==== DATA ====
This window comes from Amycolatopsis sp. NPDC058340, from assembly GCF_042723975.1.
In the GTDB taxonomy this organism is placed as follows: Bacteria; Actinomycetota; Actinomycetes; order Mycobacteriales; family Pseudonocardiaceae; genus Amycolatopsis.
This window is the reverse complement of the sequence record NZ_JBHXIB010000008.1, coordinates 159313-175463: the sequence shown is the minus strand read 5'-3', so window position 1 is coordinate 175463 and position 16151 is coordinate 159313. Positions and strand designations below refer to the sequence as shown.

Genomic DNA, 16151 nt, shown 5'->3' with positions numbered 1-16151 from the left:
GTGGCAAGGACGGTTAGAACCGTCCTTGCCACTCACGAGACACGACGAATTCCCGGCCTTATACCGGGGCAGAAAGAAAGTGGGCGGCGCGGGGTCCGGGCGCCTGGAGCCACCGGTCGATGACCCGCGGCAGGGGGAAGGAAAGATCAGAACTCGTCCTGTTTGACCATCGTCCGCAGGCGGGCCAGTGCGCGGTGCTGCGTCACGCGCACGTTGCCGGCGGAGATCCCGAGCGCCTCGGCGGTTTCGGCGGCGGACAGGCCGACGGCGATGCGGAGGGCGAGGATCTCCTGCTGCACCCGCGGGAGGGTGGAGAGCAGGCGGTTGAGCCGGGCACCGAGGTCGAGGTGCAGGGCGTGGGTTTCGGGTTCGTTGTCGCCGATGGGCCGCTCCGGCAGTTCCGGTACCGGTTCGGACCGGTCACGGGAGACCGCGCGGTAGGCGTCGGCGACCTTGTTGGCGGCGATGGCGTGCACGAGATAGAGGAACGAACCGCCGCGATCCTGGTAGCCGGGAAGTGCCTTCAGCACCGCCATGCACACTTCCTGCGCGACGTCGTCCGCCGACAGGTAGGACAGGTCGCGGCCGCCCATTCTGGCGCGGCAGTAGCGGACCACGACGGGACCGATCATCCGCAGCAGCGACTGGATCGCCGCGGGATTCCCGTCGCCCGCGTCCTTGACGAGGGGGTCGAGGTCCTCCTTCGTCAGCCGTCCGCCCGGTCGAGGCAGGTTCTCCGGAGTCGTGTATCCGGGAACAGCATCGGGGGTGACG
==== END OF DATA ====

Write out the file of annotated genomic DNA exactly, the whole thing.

This window comes from Amycolatopsis sp. NPDC058340, from assembly GCF_042723975.1.
In the GTDB taxonomy this organism is placed as follows: Bacteria; Actinomycetota; Actinomycetes; order Mycobacteriales; family Pseudonocardiaceae; genus Amycolatopsis.
This window is the reverse complement of the sequence record NZ_JBHXIB010000008.1, coordinates 159313-175463: the sequence shown is the minus strand read 5'-3', so window position 1 is coordinate 175463 and position 16151 is coordinate 159313. Positions and strand designations below refer to the sequence as shown.

Genomic DNA, 16151 nt, shown 5'->3' with positions numbered 1-16151 from the left:
GTGGCAAGGACGGTTAGAACCGTCCTTGCCACTCACGAGACACGACGAATTCCCGGCCTTATACCGGGGCAGAAAGAAAGTGGGCGGCGCGGGGTCCGGGCGCCTGGAGCCACCGGTCGATGACCCGCGGCAGGGGGAAGGAAAGATCAGAACTCGTCCTGTTTGACCATCGTCCGCAGGCGGGCCAGTGCGCGGTGCTGCGTCACGCGCACGTTGCCGGCGGAGATCCCGAGCGCCTCGGCGGTTTCGGCGGCGGACAGGCCGACGGCGATGCGGAGGGCGAGGATCTCCTGCTGCACCCGCGGGAGGGTGGAGAGCAGGCGGTTGAGCCGGGCACCGAGGTCGAGGTGCAGGGCGTGGGTTTCGGGTTCGTTGTCGCCGATGGGCCGCTCCGGCAGTTCCGGTACCGGTTCGGACCGGTCACGGGAGACCGCGCGGTAGGCGTCGGCGACCTTGTTGGCGGCGATGGCGTGCACGAGATAGAGGAACGAACCGCCGCGATCCTGGTAGCCGGGAAGTGCCTTCAGCACCGCCATGCACACTTCCTGCGCGACGTCGTCCGCCGACAGGTAGGACAGGTCGCGGCCGCCCATTCTGGCGCGGCAGTAGCGGACCACGACGGGACCGATCATCCGCAGCAGCGACTGGATCGCCGCGGGATTCCCGTCGCCCGCGTCCTTGACGAGGGGGTCGAGGTCCTCCTTCGTCAGCCGTCCGCCCGGTCGAGGCAGGTTCTCCGGAGTCGTGTATCCGGGAACAGCATCGGGGGTGACG